GRANGEVILLE — Meadowlark Home two, a senior housing unit in Grangeville, will close its doors by the first of April — at least for now.
“We want the community to know this is not happening due to lack of need or finances — it is simply because we cannot find employees,” said Diane Walker, who, along with her husband, Bruce, owns the two side-by-side Meadowlark homes on N.W. 2nd Street.
The couple’s daughter, Molly VanDomelen, has worked at the assisted living/senior homes almost since they were built, 22 and 15 years ago, respectively, and now serves as the administrator, while Shauntell Funke is the manager.
“It’s really heartbreaking,” VanDomelen said. “We have the need, we jut don’t have the employees.”
VanDomelen said the current staff of nine all together has been stretched and the staff has dwindled from almost 20 down to the nine during the past couple of years.
“We cannot find people who want to work,” she said. “We aren’t getting applications, or maybe we will spend the money to hire and train someone, but then they will be gone.”
Due to state regulations, the homes require a certain number of employees at all times, including two on-site at nighttime.
“We have tried so hard to make it work, but we just cannot without more help,” she said.
Walker said there are two people on the waiting list right now, but Meadowlark cannot take them due to the staffing shortage.
Thankfully, VanDomelen said, they are able to keep all the residents they currently have in home number one.
“My boys grew up in these homes and the people here are family,” she said. “It is just heart breaking to have to close 13 available spaces and see those people have to leave their hometown or families and go on to Lewiston or farther away.”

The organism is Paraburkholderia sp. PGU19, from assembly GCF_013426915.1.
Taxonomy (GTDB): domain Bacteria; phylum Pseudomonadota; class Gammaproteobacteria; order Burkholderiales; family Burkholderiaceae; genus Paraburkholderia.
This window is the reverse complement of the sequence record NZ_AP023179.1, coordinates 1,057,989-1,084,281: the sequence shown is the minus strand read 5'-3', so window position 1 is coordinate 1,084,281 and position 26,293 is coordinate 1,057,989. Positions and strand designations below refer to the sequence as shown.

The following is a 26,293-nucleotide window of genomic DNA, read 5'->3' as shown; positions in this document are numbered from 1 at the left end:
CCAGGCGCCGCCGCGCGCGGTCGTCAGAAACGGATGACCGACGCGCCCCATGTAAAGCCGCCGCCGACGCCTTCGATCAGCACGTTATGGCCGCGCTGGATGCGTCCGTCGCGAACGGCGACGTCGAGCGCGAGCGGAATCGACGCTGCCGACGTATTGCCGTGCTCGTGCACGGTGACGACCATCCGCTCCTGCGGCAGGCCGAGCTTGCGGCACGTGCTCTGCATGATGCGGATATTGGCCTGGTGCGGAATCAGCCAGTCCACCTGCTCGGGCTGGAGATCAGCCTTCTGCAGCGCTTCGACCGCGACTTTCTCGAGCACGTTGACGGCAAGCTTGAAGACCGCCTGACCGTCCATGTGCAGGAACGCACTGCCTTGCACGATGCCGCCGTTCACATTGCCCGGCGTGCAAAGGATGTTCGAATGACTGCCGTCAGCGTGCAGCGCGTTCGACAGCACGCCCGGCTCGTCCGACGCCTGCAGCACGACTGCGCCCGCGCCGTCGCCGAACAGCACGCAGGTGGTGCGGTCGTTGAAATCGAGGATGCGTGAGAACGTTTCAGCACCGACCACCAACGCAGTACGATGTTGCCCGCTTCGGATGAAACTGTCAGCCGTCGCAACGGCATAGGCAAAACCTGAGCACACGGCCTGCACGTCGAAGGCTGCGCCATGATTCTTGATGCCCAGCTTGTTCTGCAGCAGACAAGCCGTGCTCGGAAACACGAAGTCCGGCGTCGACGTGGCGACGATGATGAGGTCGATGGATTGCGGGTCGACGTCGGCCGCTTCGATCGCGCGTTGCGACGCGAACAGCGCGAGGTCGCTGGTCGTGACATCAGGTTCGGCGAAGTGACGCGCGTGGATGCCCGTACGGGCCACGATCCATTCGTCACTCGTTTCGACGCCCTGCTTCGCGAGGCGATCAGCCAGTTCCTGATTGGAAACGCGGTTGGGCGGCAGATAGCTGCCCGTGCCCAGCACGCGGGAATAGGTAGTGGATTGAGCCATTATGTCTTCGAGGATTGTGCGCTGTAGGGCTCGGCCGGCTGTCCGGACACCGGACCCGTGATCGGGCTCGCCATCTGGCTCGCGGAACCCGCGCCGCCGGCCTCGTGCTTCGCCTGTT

VanDomelen said although it is always difficult for someone to have to leave their home and move into assisted living, the Meadowlark homes and staffs have made it a priority to be the type of places people enjoy living in.
“And most people end up loving it here,” she added.
Although they will continue to keep trying to hire and reopen the home in the future, they seem to be in the same boat as many businesses in Idaho County and the region.
Taco John’s has had to close its doors on Sundays due to staffing shortages, and an employee at Family Dollar/Dollar Tree stated, “We need reliable help! Please send people here if they want to work.”
Newly elected Idaho County Commissioner and Super 8 owner, Ted Lindsley, posted on Facebook, “I have offered jobs to at least 40 people myself, many who say, ‘I’ll be in to train tomorrow,’ … then never show up!”
Many who commented on Lindsley’s post feel the current stream of funding from unemployment has a lot to do with the unwillingness of people to work.
“… there is a deficit in the employee pool … many business owners cannot comprehend or are unwilling to accept the reality that many people made and are still making more money on unemployment and other benefits than they would if they were to work 40-plus hour weeks,” commented Peggy Blankenship-Sprute.
“Unemployment is meant to bridge the gap while you are looking for work, not incentive for sitting home,” Ty Reuter added. “I know many employers who pay good wages and treat their employees well who cannot find anyone who wants to work.”
“Sadly, the cost of living has far outpaced wages for many Americans,” Terri Allen said. “Workers are a precious resource and the foundation upon which our country operates. They must be valued as such.”
Salmon Rapids Lodge in Riggins closed due to COVID-19 restrictions in 2020, but has not reopened, and posted on its website, “Our hotel is closed until at least March 30, 2021. We are unable to be open due to a staffing shortage.”
Businesses throughout Idaho County have “Help Wanted” signs, and the Free Press has been told there has been little to no response for employment.